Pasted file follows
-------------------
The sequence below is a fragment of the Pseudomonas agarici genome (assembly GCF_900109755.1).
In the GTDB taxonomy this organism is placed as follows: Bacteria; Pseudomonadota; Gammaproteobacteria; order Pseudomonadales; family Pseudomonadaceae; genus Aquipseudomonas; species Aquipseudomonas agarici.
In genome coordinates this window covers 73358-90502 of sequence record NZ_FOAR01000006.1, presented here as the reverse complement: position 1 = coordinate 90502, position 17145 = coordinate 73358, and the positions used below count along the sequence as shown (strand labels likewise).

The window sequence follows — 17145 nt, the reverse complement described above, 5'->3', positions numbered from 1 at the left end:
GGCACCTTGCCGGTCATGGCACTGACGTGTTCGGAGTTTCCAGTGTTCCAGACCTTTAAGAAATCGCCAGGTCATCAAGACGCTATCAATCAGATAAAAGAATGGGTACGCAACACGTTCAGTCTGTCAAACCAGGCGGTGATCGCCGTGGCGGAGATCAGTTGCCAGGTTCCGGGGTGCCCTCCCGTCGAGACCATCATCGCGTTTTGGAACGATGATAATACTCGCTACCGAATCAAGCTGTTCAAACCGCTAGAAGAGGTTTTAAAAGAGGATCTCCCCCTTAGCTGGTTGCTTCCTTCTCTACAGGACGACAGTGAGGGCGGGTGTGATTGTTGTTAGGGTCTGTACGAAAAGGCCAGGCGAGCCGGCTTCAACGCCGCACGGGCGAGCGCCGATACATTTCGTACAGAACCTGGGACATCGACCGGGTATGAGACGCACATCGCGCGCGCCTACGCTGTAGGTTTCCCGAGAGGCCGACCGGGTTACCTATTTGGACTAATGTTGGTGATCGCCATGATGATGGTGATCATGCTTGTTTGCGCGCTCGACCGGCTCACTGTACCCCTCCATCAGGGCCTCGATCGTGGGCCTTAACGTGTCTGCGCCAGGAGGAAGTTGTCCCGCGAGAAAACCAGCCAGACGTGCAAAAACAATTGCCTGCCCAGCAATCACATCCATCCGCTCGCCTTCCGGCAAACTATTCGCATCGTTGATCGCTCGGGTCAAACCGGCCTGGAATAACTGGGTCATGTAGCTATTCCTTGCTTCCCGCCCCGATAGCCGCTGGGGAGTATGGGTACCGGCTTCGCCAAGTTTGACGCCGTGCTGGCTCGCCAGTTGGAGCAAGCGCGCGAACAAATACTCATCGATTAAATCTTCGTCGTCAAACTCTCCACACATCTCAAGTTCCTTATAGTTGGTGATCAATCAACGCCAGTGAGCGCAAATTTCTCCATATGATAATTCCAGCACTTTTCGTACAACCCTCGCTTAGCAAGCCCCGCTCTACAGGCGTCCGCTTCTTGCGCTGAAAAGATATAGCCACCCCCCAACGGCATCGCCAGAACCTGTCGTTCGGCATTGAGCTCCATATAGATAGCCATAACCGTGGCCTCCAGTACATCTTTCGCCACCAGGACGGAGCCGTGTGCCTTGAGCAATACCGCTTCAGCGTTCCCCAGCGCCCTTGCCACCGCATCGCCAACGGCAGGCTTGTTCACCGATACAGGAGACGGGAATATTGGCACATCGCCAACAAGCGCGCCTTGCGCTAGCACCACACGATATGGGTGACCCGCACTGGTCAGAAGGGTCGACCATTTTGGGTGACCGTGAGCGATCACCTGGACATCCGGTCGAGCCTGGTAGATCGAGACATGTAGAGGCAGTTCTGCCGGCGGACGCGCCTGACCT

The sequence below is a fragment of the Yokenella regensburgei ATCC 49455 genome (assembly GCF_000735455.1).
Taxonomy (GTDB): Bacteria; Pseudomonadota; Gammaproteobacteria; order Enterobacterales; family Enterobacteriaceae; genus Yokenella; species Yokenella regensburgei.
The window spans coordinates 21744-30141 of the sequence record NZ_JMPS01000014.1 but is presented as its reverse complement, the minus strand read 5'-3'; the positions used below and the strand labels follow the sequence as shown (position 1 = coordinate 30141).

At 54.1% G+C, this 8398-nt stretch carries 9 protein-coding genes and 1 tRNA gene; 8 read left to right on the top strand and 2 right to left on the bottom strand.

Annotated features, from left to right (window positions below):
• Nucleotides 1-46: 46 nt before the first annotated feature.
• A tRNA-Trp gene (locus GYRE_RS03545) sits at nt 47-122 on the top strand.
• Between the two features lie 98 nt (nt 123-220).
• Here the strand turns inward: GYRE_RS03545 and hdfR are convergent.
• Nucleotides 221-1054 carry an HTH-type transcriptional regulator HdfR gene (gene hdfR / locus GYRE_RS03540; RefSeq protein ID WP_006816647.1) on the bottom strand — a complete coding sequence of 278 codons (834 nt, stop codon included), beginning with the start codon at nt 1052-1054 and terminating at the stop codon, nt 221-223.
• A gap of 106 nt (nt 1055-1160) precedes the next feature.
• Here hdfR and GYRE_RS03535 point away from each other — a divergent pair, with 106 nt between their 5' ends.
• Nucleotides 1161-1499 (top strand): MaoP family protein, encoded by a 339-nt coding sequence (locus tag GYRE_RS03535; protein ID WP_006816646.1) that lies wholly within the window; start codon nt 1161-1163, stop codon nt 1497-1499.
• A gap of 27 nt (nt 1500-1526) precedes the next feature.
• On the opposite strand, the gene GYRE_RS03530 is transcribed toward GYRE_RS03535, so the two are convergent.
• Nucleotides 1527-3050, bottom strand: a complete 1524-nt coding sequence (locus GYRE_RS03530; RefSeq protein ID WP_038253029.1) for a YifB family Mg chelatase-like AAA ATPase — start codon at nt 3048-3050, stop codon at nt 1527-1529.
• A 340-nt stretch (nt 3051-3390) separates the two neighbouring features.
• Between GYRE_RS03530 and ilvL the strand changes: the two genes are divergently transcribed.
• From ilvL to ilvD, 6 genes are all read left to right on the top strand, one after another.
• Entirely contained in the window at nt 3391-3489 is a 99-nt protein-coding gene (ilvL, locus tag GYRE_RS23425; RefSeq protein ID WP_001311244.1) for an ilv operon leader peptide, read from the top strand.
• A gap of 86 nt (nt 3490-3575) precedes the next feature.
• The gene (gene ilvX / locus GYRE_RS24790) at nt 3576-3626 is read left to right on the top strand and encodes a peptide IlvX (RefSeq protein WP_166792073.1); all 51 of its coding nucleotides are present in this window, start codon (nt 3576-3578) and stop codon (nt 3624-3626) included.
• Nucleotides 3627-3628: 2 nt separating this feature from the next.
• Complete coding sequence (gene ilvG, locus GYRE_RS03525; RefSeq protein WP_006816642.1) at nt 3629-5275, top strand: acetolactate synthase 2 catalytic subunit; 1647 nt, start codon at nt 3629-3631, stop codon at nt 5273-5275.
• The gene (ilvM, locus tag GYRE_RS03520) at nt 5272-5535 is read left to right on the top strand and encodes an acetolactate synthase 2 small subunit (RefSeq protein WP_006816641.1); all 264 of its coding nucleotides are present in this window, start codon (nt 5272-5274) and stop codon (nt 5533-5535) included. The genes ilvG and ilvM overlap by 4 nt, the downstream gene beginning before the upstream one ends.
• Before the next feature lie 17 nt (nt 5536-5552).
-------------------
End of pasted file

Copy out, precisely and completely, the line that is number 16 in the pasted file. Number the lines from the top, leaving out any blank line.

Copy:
• A gap of 106 nt (nt 1055-1160) precedes the next feature.